However, the body is never an either/or state for the type of fuel that it burns, it's a question of ratios. (A five ounce bird could not carry a 1 pound coconut...) The brain will always need at least half it's calories as sugar (iirc). Muscles at rest are going to be burning fatty acids and glucose, irregardless of what you eat, but the ratio of fat to glucose will change.

77877f762c40637911396daa19b53094

(78467)

on October 16, 2012
at 06:20 PM

Brain can get required glucose from liver via gluconeogenesis. It's not that much, actually. Yes, muscles as well as heart will still work with glucose, but it will not be the primary source of fuel. That's what I was curios about.

1
0fb8b3d6dcfb279b0f7e050d2d22510f

(4645)

on October 16, 2012
at 06:08 PM

From what I understand, NO, I wish we could direct glucose, diabetes would be easier to mange, now I need to go low carb and lift heavy weights to get glucose away from my blood and into muscle.

0
00cd3b6f51530a6832fcda1712edbec3

(2411)

on October 16, 2012
at 10:11 PM

I've read that the brain can perform about 60% of its functions with ketones and needs glucose for the other 40% of its functions, primarily because ketones simply can't get into interior parts of the brain.

543a65b3004bf5a51974fbdd60d666bb

(4493)

on October 17, 2012
at 02:16 AM

i think the percentages vary depending on what/where/who you read....

61844af1187e745e09bb394cbd28cf23

(11058)

on October 17, 2012
at 02:17 PM

You make a claim such as you did, provide support to that claim. Otherwise, you're just another ass hat with an opinion.

543a65b3004bf5a51974fbdd60d666bb

(4493)

on October 17, 2012
at 12:40 AM

for what it's worth, this is what wiki says, "In the event of low blood glucose, most other tissues have additional energy sources besides ketone bodies (such as fatty acids), but the brain does not. After the diet has been changed to lower blood glucose for 3 days, the brain gets 25% of its energy from ketone bodies. After about 4 days, this goes up to 70%" http://en.wikipedia.org/wiki/Ketone_bodies

00cd3b6f51530a6832fcda1712edbec3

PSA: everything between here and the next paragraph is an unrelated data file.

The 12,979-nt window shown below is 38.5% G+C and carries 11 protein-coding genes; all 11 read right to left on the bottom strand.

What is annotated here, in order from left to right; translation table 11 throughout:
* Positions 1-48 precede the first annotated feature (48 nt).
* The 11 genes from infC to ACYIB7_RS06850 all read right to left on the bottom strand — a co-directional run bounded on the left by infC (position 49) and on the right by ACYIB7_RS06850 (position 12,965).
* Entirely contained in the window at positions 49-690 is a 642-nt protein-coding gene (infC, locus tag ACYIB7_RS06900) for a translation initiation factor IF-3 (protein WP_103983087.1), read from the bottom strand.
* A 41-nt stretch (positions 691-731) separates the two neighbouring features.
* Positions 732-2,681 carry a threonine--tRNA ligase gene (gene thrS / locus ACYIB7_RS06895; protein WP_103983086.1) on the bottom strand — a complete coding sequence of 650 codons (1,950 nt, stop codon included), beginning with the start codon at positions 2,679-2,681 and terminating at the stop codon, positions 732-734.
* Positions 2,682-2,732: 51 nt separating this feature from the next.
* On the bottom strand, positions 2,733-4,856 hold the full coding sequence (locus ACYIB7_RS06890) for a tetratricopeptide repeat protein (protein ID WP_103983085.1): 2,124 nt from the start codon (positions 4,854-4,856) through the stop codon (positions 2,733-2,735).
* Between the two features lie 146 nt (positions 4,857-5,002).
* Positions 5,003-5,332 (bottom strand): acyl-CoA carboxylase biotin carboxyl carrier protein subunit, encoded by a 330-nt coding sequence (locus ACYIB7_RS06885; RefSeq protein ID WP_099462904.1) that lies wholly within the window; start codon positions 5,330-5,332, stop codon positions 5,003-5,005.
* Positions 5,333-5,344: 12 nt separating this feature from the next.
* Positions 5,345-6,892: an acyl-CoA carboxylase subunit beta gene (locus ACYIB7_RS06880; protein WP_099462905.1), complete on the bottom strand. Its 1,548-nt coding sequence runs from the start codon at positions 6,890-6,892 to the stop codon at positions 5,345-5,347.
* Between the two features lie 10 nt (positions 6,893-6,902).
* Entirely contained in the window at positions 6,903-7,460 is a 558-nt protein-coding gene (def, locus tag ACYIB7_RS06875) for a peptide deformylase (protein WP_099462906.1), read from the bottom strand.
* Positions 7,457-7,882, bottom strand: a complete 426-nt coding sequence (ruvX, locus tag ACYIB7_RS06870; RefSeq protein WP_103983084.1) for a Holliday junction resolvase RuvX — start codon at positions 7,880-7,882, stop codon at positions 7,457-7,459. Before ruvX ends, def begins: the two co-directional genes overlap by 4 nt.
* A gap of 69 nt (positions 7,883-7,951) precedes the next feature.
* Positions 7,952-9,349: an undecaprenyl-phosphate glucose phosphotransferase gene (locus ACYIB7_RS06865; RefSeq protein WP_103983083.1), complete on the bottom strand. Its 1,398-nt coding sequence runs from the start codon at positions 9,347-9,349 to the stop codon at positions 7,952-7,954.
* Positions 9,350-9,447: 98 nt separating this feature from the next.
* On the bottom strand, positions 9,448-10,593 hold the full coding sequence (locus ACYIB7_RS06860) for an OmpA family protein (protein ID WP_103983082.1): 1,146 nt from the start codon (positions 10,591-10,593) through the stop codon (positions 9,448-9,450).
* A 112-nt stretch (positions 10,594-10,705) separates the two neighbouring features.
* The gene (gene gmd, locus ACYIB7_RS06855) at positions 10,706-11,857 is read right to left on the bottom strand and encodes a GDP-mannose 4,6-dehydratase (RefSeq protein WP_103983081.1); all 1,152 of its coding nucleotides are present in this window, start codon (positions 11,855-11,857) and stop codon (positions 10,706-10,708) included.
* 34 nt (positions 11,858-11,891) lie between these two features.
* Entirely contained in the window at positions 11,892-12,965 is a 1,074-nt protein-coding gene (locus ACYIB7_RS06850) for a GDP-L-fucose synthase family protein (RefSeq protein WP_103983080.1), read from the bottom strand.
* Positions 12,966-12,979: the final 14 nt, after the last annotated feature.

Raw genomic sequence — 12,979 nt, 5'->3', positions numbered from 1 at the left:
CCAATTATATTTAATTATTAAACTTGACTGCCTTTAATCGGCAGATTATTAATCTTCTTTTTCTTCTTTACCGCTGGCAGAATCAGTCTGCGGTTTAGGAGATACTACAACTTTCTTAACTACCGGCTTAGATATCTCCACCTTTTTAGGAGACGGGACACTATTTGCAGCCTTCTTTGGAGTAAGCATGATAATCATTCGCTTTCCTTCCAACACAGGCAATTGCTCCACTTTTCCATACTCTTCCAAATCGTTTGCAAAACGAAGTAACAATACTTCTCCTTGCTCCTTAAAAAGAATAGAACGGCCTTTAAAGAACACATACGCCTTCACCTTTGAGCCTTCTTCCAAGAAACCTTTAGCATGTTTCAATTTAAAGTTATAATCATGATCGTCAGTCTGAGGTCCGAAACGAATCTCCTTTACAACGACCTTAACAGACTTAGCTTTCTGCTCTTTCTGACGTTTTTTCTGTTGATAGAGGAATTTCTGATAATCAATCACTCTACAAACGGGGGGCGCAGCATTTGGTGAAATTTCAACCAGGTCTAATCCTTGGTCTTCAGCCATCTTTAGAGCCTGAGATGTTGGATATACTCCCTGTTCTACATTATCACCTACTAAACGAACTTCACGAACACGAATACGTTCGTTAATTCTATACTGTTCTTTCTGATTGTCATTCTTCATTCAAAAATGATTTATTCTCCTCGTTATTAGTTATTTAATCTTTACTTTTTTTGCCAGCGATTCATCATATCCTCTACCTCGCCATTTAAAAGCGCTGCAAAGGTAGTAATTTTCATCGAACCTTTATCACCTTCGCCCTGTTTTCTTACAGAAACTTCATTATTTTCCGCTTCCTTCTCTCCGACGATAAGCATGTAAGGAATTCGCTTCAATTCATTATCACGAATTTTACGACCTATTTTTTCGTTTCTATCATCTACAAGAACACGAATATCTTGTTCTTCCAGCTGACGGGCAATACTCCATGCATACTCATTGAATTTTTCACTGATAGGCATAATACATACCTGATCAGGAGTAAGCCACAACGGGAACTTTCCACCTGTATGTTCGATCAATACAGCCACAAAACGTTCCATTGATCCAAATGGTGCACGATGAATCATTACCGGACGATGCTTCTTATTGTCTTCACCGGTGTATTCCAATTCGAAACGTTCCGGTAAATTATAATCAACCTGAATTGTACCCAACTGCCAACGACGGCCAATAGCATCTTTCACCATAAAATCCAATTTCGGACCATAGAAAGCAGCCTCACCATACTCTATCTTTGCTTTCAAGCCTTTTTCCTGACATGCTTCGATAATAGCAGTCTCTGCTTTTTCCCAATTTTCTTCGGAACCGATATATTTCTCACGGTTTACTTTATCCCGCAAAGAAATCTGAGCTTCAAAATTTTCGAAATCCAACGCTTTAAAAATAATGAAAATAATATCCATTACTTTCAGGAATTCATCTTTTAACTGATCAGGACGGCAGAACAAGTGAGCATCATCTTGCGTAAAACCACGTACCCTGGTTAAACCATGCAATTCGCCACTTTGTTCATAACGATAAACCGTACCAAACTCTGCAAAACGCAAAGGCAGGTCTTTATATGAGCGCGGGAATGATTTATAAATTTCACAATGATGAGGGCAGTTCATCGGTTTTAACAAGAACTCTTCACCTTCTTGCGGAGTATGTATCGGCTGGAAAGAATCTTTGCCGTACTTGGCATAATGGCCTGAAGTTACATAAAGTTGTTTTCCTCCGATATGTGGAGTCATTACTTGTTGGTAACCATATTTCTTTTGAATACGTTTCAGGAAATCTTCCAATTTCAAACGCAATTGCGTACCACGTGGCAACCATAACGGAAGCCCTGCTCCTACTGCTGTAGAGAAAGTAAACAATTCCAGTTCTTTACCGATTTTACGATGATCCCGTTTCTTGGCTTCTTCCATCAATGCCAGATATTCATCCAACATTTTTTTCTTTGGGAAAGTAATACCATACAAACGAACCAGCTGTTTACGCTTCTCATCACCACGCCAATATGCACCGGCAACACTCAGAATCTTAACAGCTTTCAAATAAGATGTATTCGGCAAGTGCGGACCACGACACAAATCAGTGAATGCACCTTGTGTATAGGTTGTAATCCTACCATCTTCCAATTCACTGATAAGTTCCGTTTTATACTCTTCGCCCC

(2411)

on October 17, 2012
at 01:34 AM

It's not like this information is hidden in some dark corner of the internet. It's been public knowledge since "The Ketogenic Diet," by Lyle McDonald, (1998). Then, in the 2002 publication "Dietary Reference Intakes: Energy, Carbohydrate, Fiber, Fat, Fatty Acids, Cholesterol, Protein, and Amino Acids," published by The National Academies Press, the Institute of Medicine acknowledges that the brain will be fine without eating carbohydrates, because it runs perfectly well on ketone bodies, glycerol, and protein-derived glucose. Sorry that I got the percentages wrong.

61844af1187e745e09bb394cbd28cf23

(11058)

on October 16, 2012
at 10:34 PM

"I've read..." Where? Links?

0
7bf306ada57db47547e9da39a415edf6

(11214)

on October 16, 2012
at 06:59 PM

If you go into ketosis, your muscle tissues become insulin resistant. This isn't a bad thing- glucose is being reserved for the brain. Of course, most doctors will scare the crap out of you and try to get you to take an oral glucose tolerance test, which you will fail if you are low carb at all. If 75g in purified form all at once? Of course I failed.

Now the thing about glucose is, if you can get it into the muscle cell, that is where it will stay, to be used locally, by that particular muscle. This is the reason so many people do these carbs refeeds, but too often these things look more like carb binges. In light of the transient insulin resistance it is probably better to have a slower cycle- maybe increase carb intake slowly over three days rather than go completely crazy on your refeed day.

After the scare I mentioned above, I've stayed away from carbs, and I watched my blood sugar normalize, so I haven't tried this idea yet, but I do think there is good reason to keep that insulin as low as possible, whatever you do.

7bf306ada57db47547e9da39a415edf6

(11214)

on October 17, 2012
at 01:30 PM

It may in the sense that it adds energy to the system overall. Some of those ketones will likely be used by the brain, but I am aware of no mechanism by which they would be reserved for the brain to use preferentially.

7bf306ada57db47547e9da39a415edf6

(11214)

on October 16, 2012
at 07:34 PM

I am not using them interchangeably. If you don't understand something, ask; otherwise shut up. I am getting tired of stupid comments.

3a9d5dde5212ccd34b860bb6ed07bbef

(1782)

on October 16, 2012
at 07:07 PM

Blood sugar and insulin are not the same thing. Please stop using them interchangeably.

7bf306ada57db47547e9da39a415edf6

(11214)

on October 17, 2012
at 08:17 PM

I found this: http://www.lucastafur.com/2011/03/quick-on-starch-ketosis-and-non_12.html Lucas is worth listening to, so perhaps a post-workout starch load is doable, at least with regard to keeping ketone production high while reloading those muscle cells.

77877f762c40637911396daa19b53094

(78467)

on October 16, 2012
at 11:18 PM

August, I did not mean switching to ketosis completely. I did mean that the brain uses ketones delivered directly from the liver when eating MCT-rich products like coconut oil :) Will it work?